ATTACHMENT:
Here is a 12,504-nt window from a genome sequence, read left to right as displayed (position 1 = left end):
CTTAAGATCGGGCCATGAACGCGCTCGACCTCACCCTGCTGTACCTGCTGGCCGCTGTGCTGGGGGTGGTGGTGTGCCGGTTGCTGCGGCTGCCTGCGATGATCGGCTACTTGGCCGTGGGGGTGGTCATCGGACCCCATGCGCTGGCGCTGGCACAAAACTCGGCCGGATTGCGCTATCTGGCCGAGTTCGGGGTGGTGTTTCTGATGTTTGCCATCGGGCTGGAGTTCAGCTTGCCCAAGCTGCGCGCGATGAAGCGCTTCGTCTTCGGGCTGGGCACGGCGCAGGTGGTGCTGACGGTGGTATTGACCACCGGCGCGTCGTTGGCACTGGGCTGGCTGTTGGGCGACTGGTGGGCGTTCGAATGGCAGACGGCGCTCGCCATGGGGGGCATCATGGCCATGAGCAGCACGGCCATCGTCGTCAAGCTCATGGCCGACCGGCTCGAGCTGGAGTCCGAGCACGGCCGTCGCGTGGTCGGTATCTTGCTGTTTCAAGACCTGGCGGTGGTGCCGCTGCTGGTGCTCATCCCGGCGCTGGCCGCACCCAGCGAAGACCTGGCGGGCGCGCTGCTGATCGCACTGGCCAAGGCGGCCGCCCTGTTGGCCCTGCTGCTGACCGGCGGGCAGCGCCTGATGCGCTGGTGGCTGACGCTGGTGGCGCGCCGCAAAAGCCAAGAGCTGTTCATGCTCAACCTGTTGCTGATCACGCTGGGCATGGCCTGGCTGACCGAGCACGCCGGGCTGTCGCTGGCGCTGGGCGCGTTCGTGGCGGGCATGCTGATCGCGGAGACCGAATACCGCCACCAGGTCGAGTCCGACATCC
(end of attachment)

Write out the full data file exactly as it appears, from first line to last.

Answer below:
Here is a 12,504-nt window from a genome sequence, read left to right as displayed (position 1 = left end):
CTTAAGATCGGGCCATGAACGCGCTCGACCTCACCCTGCTGTACCTGCTGGCCGCTGTGCTGGGGGTGGTGGTGTGCCGGTTGCTGCGGCTGCCTGCGATGATCGGCTACTTGGCCGTGGGGGTGGTCATCGGACCCCATGCGCTGGCGCTGGCACAAAACTCGGCCGGATTGCGCTATCTGGCCGAGTTCGGGGTGGTGTTTCTGATGTTTGCCATCGGGCTGGAGTTCAGCTTGCCCAAGCTGCGCGCGATGAAGCGCTTCGTCTTCGGGCTGGGCACGGCGCAGGTGGTGCTGACGGTGGTATTGACCACCGGCGCGTCGTTGGCACTGGGCTGGCTGTTGGGCGACTGGTGGGCGTTCGAATGGCAGACGGCGCTCGCCATGGGGGGCATCATGGCCATGAGCAGCACGGCCATCGTCGTCAAGCTCATGGCCGACCGGCTCGAGCTGGAGTCCGAGCACGGCCGTCGCGTGGTCGGTATCTTGCTGTTTCAAGACCTGGCGGTGGTGCCGCTGCTGGTGCTCATCCCGGCGCTGGCCGCACCCAGCGAAGACCTGGCGGGCGCGCTGCTGATCGCACTGGCCAAGGCGGCCGCCCTGTTGGCCCTGCTGCTGACCGGCGGGCAGCGCCTGATGCGCTGGTGGCTGACGCTGGTGGCGCGCCGCAAAAGCCAAGAGCTGTTCATGCTCAACCTGTTGCTGATCACGCTGGGCATGGCCTGGCTGACCGAGCACGCCGGGCTGTCGCTGGCGCTGGGCGCGTTCGTGGCGGGCATGCTGATCGCGGAGACCGAATACCGCCACCAGGTCGAGTCCGACATCC